I think I’m mostly ready for the trip. I’ve got the blog up to date. The Art of Seeing Whales exhibition will need only fine-tuning. I’ve got my silken sleeping-bag liner and new laces for my boat shoes. I got a refresher on using my GoPro from a helpful clerk at Target yesterday. And I have just finished sorting out fifteen new Moby-Dick prints on metallic paper that Robert Del Tredici sent to be considered for the art exhibitions I hope to organize to accompany the production of the Moby-Dick opera in Cincinnati in June 2016. Del Tredici did his first body of Moby-Dick drawings in the 1960s and he is still at it. These new pieces, like their predecessors, are both fast fast and loose—tethered to Melville’s novel through a text that appears in the drawing, but free in the spirit of invention and interpretation. The text embedded in the image I am posting here is from the New England Primer as quoted in the “Extracts” section of Moby-Dick: “Whales in the sea / God’s voice obey.” The multitude of whales in the sea, the plenitude of life and imagination, the overwhelmed sailor trying to take it all in from a masthead rocking at a pretty severe angle—all of these elements make this a perfect “bon voyage” offering for my upcoming voyage.

Robert Del Tredici, Whales in the Water, 2014.

Robert Del Tredici, Whales in the Sea, 2014.

Entry continues at 1:45 pm

I just got back from a meeting with Matt Kish. He brought me the eleven new drawings we had commissioned for the Melville Society Archive in New Bedford, plus one additional drawing as a bonus. I will feel like a courier for a high-end museum as I carefully transport them to the Whaling Museum tomorrow. He had sent me digital images of all twelve, but to slowly turn from one to another during a relaxed conversation with the creator was for me as pleasurable as it was for Tom Dunlop to feel the motion and hear the sound of the Morgan for the first time. Matt is so articulate that I half-wished, afterwards, that I had asked to record our conversation. But there are times when it is better to be simply alive, not archival.

Matt Kish with two brand-new drawings in Bellevue, Kentucky, on June 22

Matt Kish with two brand-new drawings in Bellevue, Kentucky, on June 22

These twelve new images are decidedly loose-fish compared to each of the 552 in his Moby-Dick in Pictures. None of them is tied to a text. He has left himself free to range through the entire story and to present each character in what he feels is his essentials, stripped of the limits imposed by any text, scene, or physical setting. Christina, Melanie, and I should have a great time deciding tomorrow which of the twelve to feature in whatever space will be available in the Center Street Gallery at the Whaling Museum. Matt and I were both on tight schedules today, but we both had time for me to take the above photo of him with two of the new drawings outside of Avenue Brew, the coffee shop two blocks from my house in Bellevue, at which me met. Devotees of the novel will be able to identify the subject of each.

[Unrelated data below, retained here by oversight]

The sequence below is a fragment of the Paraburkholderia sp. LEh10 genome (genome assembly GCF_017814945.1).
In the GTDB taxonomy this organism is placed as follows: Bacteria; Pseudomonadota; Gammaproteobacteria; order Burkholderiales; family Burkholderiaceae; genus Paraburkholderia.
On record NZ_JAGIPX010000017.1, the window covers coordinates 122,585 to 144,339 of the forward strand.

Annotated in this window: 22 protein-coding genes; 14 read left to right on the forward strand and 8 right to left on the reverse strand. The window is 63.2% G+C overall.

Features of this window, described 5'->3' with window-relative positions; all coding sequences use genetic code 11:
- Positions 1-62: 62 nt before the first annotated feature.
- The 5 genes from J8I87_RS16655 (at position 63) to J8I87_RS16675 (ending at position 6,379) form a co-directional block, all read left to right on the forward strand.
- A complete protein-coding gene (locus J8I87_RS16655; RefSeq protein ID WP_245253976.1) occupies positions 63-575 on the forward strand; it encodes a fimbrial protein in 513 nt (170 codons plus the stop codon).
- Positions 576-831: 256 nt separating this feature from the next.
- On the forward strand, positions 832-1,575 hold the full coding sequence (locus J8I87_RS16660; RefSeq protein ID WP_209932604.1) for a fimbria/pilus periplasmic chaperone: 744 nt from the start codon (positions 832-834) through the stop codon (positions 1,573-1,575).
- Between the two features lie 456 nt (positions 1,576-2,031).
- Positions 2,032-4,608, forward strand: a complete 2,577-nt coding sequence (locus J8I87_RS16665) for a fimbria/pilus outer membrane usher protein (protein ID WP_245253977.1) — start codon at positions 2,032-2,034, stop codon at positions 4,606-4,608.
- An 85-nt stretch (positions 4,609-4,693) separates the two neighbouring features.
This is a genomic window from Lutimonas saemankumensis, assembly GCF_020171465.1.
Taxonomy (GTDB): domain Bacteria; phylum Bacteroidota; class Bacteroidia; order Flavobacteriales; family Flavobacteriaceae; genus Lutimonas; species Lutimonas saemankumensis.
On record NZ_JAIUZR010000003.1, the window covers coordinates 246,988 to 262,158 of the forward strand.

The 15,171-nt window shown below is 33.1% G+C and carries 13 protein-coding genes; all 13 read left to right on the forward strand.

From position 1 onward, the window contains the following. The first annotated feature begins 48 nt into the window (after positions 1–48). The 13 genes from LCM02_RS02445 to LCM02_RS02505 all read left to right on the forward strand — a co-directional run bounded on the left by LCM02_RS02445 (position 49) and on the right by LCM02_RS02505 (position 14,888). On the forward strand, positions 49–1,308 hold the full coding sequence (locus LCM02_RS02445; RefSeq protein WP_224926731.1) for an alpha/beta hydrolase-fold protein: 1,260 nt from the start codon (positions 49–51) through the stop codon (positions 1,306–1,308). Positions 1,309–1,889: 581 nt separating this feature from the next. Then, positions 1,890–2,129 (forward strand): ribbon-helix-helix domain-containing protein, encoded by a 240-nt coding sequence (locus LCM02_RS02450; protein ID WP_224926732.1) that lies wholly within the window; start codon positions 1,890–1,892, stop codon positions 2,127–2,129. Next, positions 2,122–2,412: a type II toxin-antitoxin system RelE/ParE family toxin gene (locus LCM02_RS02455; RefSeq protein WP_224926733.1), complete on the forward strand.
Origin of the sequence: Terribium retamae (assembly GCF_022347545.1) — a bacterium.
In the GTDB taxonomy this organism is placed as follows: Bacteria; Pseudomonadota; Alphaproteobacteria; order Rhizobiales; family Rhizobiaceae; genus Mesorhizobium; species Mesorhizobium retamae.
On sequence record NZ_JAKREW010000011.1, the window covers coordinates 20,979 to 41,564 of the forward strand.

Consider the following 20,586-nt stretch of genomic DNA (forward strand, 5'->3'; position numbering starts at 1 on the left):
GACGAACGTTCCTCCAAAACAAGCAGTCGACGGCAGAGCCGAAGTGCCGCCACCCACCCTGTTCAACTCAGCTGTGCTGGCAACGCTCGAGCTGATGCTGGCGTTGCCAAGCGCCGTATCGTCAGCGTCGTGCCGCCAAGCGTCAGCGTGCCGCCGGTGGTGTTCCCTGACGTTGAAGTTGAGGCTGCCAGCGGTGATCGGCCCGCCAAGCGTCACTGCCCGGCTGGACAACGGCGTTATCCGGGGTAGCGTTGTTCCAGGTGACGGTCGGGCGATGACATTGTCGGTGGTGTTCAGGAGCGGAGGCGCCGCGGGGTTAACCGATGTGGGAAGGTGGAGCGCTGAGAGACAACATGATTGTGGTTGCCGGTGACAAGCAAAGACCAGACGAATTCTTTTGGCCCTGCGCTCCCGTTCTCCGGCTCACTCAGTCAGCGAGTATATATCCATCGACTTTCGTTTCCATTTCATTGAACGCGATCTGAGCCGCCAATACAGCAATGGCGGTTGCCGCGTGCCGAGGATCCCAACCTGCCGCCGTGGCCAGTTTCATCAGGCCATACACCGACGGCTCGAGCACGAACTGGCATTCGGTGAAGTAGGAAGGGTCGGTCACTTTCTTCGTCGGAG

Entry continues at 4:00 pm

After entering the above passage about Matt Kish, I drove over to the Cincinnati Public Library to see John Campbell present his still-evolving project from my recent Emily Dickinson class to members of the Cincinnati Book Arts Association at their annual exhibition. He had a large, engaged audience as he explained the many dimensions of Dickinson’s life and art that inspired this proliferating project, represented here by a large artist sketchbook in a glassed-in case and mural-sized enlargements much too large for a case. I was able to see the wonderful image on the back cover of the sketch book (featuring Emily at a piano and magnified fly) much better than during the limited time available during the class presentation in April in the Honors House.  

John Campbell with three Dickinson drawings, Cincinnati Public Library, June 22, 2014 copyright John Campbell